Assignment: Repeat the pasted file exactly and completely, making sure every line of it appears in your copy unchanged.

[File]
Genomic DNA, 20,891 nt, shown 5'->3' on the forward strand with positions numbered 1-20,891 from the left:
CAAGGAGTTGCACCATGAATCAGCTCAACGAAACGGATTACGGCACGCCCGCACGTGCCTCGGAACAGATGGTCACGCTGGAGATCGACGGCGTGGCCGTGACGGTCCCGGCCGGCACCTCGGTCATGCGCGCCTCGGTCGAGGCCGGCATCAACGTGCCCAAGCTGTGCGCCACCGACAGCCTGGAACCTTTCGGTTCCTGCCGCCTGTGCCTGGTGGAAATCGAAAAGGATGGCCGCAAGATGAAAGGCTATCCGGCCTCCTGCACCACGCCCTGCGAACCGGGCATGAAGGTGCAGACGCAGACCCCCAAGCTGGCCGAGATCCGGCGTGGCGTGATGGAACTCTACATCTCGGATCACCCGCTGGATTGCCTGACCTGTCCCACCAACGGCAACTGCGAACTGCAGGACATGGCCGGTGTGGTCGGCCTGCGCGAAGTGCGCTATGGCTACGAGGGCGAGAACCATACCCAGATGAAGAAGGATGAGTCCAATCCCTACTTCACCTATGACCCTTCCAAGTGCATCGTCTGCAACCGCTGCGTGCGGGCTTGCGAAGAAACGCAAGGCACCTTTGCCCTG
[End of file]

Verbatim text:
Genomic DNA, 20,891 nt, shown 5'->3' on the forward strand with positions numbered 1-20,891 from the left:
CAAGGAGTTGCACCATGAATCAGCTCAACGAAACGGATTACGGCACGCCCGCACGTGCCTCGGAACAGATGGTCACGCTGGAGATCGACGGCGTGGCCGTGACGGTCCCGGCCGGCACCTCGGTCATGCGCGCCTCGGTCGAGGCCGGCATCAACGTGCCCAAGCTGTGCGCCACCGACAGCCTGGAACCTTTCGGTTCCTGCCGCCTGTGCCTGGTGGAAATCGAAAAGGATGGCCGCAAGATGAAAGGCTATCCGGCCTCCTGCACCACGCCCTGCGAACCGGGCATGAAGGTGCAGACGCAGACCCCCAAGCTGGCCGAGATCCGGCGTGGCGTGATGGAACTCTACATCTCGGATCACCCGCTGGATTGCCTGACCTGTCCCACCAACGGCAACTGCGAACTGCAGGACATGGCCGGTGTGGTCGGCCTGCGCGAAGTGCGCTATGGCTACGAGGGCGAGAACCATACCCAGATGAAGAAGGATGAGTCCAATCCCTACTTCACCTATGACCCTTCCAAGTGCATCGTCTGCAACCGCTGCGTGCGGGCTTGCGAAGAAACGCAAGGCACCTTTGCCCTG